How to add a chalkboard top to your keezer.
This is the first in a series of upcoming DIY homebrew project posts I plan to add to the blog. The project today is adding a chalkboard top to your keezer. This is an easy project that will cost you about $15 dollars and take a few days to complete. It’s a great way to showcase your beer list and help visitors pick their next beer. Let’s start with the supplies you’ll need.
- Rust-oleum Chalkboard Paint- $9.99 at Home Depot
- High Density Foam roller (thx rjparjay)- $2.99 at Home Depot
- Mini rolling pan- $0.99 at Home Depot
- Sandpaper- $1.99 at Home Depot
- Chalk- $1.00 at Dollar Store
- Painter’s Tape (If you won’t be covering the entire top)- $2.50
With your supplies in hand go ahead and clean off the top of your keezer. The directions on the paint say to lightly sand the top of the surface to help with adhesion, I find it necessary to get some smoothness on the finished surface. If you won’t be covering the entire top, tape off the area you don’t want painted, press the edges firmly.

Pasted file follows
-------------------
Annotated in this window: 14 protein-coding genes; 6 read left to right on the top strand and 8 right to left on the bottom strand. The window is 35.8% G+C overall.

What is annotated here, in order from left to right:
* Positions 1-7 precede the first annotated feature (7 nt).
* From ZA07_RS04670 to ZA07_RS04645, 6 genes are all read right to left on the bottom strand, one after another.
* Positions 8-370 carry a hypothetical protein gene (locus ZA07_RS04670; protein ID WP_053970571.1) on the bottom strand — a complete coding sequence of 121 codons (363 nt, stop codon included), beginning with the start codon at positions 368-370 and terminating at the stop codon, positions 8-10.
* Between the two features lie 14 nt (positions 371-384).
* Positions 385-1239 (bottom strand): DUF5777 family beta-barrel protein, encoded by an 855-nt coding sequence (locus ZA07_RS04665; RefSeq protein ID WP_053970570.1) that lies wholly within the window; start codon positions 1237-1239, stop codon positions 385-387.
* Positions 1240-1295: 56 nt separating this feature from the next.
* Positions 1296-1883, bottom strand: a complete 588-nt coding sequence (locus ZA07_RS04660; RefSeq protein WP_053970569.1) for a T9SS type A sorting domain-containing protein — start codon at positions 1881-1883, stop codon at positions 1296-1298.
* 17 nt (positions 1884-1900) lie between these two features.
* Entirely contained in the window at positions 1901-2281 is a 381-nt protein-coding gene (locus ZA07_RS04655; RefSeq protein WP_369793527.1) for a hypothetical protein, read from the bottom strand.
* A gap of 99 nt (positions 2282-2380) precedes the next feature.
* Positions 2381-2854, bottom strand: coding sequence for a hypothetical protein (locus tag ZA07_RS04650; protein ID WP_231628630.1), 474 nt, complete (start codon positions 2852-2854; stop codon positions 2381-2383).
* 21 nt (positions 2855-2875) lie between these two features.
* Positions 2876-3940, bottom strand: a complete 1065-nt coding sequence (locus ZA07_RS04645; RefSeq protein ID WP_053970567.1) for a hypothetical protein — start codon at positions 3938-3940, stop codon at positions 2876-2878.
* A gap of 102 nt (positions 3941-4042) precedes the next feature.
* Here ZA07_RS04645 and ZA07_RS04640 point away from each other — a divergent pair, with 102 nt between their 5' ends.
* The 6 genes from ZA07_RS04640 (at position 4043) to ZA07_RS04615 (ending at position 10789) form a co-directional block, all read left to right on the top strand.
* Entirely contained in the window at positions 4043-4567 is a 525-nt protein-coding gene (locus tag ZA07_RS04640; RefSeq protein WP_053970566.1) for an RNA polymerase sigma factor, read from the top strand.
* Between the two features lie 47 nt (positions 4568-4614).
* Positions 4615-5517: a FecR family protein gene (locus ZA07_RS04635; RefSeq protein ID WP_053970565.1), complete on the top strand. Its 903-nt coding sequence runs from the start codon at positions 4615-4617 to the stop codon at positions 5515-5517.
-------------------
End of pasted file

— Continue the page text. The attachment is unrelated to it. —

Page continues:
Pour out the paint and lay down the first coat and let it dry overnight. From this step forward you’ll want to roll from edge to edge, if you start your roll in the middle of the keezer, it’ll leave a smudge in the final coat. Roll from one end all the way through and off the other edge.
You’ll want to do at least 5 coats, I did 5 and might end up doing another to get a little smoother surface. The reason is that the top of my keezer is not smooth, even after sanding, so I ended up with little dimples and grooves on the finished product that makes erasing a little difficult. You can see them in the first coat picture to the right here.
Wait 72 hours after your last coat before doing any writing. Some people will “condition” their chalkboards, rubbing a coating of chalk across the entire board and then erasing it. It is thought to improve the ability to erase in the future, I found it only made the entire board white.
Every month or so you may need to use a damp sponge or cloth to wipe the slate clean. Allow the surface to dry before using the chalk again. Other solutions to the problem of unidentified taps are getting your own custom tap handles, using dry erase markers on the top of the keezer, or hanging little tags on the handles. Do you have any other ideas for letting your visitors know what’s on tap? What solutions did you come up with?